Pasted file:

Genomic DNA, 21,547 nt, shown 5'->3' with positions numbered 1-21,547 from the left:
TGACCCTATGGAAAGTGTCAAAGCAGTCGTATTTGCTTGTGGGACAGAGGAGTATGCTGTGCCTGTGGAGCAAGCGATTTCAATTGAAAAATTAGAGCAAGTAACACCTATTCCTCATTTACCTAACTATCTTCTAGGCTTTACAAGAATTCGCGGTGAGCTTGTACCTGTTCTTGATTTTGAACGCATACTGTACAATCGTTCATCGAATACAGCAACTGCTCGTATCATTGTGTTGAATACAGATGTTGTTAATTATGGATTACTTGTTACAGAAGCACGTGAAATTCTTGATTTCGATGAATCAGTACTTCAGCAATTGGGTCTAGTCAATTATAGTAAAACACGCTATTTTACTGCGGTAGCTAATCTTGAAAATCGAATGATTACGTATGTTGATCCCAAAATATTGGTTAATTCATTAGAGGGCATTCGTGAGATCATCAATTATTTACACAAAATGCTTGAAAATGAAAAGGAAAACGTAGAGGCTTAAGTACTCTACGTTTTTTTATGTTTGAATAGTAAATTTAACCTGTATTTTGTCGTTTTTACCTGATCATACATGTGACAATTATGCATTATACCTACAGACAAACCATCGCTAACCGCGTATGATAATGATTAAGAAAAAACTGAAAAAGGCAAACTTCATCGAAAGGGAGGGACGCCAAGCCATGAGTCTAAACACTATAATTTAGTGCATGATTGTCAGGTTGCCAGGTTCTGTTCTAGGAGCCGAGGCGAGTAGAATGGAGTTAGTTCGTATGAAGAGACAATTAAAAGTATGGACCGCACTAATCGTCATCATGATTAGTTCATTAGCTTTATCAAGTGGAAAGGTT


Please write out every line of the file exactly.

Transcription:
Genomic DNA, 21,547 nt, shown 5'->3' with positions numbered 1-21,547 from the left:
TGACCCTATGGAAAGTGTCAAAGCAGTCGTATTTGCTTGTGGGACAGAGGAGTATGCTGTGCCTGTGGAGCAAGCGATTTCAATTGAAAAATTAGAGCAAGTAACACCTATTCCTCATTTACCTAACTATCTTCTAGGCTTTACAAGAATTCGCGGTGAGCTTGTACCTGTTCTTGATTTTGAACGCATACTGTACAATCGTTCATCGAATACAGCAACTGCTCGTATCATTGTGTTGAATACAGATGTTGTTAATTATGGATTACTTGTTACAGAAGCACGTGAAATTCTTGATTTCGATGAATCAGTACTTCAGCAATTGGGTCTAGTCAATTATAGTAAAACACGCTATTTTACTGCGGTAGCTAATCTTGAAAATCGAATGATTACGTATGTTGATCCCAAAATATTGGTTAATTCATTAGAGGGCATTCGTGAGATCATCAATTATTTACACAAAATGCTTGAAAATGAAAAGGAAAACGTAGAGGCTTAAGTACTCTACGTTTTTTTATGTTTGAATAGTAAATTTAACCTGTATTTTGTCGTTTTTACCTGATCATACATGTGACAATTATGCATTATACCTACAGACAAACCATCGCTAACCGCGTATGATAATGATTAAGAAAAAACTGAAAAAGGCAAACTTCATCGAAAGGGAGGGACGCCAAGCCATGAGTCTAAACACTATAATTTAGTGCATGATTGTCAGGTTGCCAGGTTCTGTTCTAGGAGCCGAGGCGAGTAGAATGGAGTTAGTTCGTATGAAGAGACAATTAAAAGTATGGACCGCACTAATCGTCATCATGATTAGTTCATTAGCTTTATCAAGTGGAAAGGTT